Earlier this afternoon, four of the five top-tier mayoral candidates stood on the steps of City Hall to criticize recent school closures. City Comptroller John Liu, former Comptroller Bill Thompson, Manhattan Borough President Scott Stringer, and Public Advocate Bill de Blasio took to the stand to criticize Mayor Michael Bloomberg’s education policies.
The four candidates applauded and supported one another as they spoke, and their messages were largely similar. They all generally indicated the Bloomberg’s administration enjoys closing schools or fails to appreciate the significance of such actions.
“To too many people over at Tweed building, closing schools is a panacea. They think it’ll solve our problems, to close a school” Mr. de Blasio said. “They think it’s a cure-all, but in fact it misses the point.”
“It’s almost gotten to the point where the number of school closures is almost seen as a sign of success or progress,” Mr. Liu stated. “What we’re calling on the Department of Education to do today, is to show us the results. Show the public where the displaced students are going, after their schools — many of which have long, storied histories in New York Cities — have gone.”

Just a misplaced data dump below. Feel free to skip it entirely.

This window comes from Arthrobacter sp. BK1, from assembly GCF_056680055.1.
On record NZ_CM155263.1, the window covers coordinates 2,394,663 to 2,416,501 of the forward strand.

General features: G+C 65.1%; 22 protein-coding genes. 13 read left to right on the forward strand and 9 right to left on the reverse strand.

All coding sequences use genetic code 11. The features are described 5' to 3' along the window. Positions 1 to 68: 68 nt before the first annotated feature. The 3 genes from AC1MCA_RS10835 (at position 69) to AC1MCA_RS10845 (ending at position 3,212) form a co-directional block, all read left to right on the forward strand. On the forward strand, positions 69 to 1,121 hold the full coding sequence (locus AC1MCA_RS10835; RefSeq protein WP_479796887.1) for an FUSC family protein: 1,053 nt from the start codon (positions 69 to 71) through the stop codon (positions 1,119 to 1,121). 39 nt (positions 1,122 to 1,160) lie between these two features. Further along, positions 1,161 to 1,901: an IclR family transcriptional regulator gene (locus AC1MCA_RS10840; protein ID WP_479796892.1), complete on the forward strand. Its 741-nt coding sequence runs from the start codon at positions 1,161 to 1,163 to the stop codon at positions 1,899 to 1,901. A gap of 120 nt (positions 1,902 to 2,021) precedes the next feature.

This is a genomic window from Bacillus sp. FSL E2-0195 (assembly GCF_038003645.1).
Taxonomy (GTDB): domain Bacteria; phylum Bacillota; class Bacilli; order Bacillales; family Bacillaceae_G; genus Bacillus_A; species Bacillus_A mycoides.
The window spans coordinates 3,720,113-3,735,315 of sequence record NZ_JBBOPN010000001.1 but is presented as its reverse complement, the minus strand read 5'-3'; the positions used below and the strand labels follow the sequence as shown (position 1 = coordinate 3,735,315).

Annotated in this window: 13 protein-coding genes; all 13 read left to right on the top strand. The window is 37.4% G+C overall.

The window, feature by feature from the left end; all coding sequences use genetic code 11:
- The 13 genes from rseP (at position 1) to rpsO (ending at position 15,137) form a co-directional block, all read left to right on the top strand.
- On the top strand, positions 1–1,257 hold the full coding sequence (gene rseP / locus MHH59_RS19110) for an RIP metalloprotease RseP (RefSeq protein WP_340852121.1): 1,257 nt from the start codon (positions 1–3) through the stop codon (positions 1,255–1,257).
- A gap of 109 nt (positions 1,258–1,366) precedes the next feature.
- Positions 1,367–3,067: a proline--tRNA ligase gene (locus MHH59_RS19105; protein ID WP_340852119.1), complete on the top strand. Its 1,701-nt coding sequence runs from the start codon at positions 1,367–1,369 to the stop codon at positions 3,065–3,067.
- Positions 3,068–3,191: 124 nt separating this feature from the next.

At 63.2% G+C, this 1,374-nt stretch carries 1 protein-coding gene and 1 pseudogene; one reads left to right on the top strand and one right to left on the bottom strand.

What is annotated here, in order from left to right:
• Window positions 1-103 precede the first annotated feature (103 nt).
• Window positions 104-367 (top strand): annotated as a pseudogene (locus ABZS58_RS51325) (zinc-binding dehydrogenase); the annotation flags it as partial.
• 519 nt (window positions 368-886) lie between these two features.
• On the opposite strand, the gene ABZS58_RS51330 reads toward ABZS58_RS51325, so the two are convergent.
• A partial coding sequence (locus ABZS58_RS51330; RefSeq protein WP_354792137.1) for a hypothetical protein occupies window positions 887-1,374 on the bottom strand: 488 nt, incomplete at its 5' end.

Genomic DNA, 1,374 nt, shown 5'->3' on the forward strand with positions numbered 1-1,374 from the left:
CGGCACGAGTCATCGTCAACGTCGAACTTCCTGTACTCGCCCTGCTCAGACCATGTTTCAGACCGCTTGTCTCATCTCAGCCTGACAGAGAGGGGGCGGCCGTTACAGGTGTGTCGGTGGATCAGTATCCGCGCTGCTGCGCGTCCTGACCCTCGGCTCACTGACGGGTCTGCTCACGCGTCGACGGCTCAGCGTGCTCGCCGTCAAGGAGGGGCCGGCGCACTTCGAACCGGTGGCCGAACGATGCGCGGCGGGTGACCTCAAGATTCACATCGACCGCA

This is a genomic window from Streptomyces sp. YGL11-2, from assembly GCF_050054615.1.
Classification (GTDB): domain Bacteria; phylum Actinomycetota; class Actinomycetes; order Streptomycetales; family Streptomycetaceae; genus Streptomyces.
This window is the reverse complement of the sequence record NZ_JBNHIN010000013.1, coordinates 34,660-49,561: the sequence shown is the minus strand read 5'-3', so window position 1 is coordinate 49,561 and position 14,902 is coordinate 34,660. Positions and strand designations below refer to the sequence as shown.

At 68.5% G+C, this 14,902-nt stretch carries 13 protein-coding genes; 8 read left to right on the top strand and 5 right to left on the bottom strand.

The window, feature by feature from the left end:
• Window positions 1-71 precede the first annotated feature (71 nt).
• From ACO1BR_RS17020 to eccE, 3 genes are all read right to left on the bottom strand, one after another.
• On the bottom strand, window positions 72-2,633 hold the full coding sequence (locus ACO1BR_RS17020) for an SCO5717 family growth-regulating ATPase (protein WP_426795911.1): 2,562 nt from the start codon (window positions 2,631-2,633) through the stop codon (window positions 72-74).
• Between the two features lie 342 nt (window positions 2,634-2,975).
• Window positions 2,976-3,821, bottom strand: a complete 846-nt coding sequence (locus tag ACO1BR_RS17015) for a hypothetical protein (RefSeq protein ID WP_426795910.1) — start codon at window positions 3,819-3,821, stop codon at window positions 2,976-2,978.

“The Department of Education and this administration seem to believe that the goal is to close schools, under the guise of closing failing schools. … Closing a school should be a last resort, not a first resort. And it’s not a badge of success,” Mr. Thompson said. “Stop this dangerous shell game with our children. Stop shuffling them around. ”
Mr. Stringer didn’t directly suggest school closures were a point of pride for the Bloomberg administration, but he did say the Department of Education was taking “the easy way out” with the closures. “It’s very easy to close a school, it doesn’t take real leadership or a whole lot of smarts, you just put a padlock on the door and you throw away the history … of the community,” he said. “It’s a lot harder, and a lot more difficult, to actually create a school that works. We have challenging schools, but we also need a DOE to meet that challenge. And for too long, school closing has been the easy way out.”
Ms. Quinn was the only top-tier mayoral contender not at the event, but a Quinn representative there handed out fliers to the press with her statement on the matter. The press release emphasized the fact that “11 of the 25 schools on the closure list this year are small schools that have opened since 2005.”
Watch the press conference below: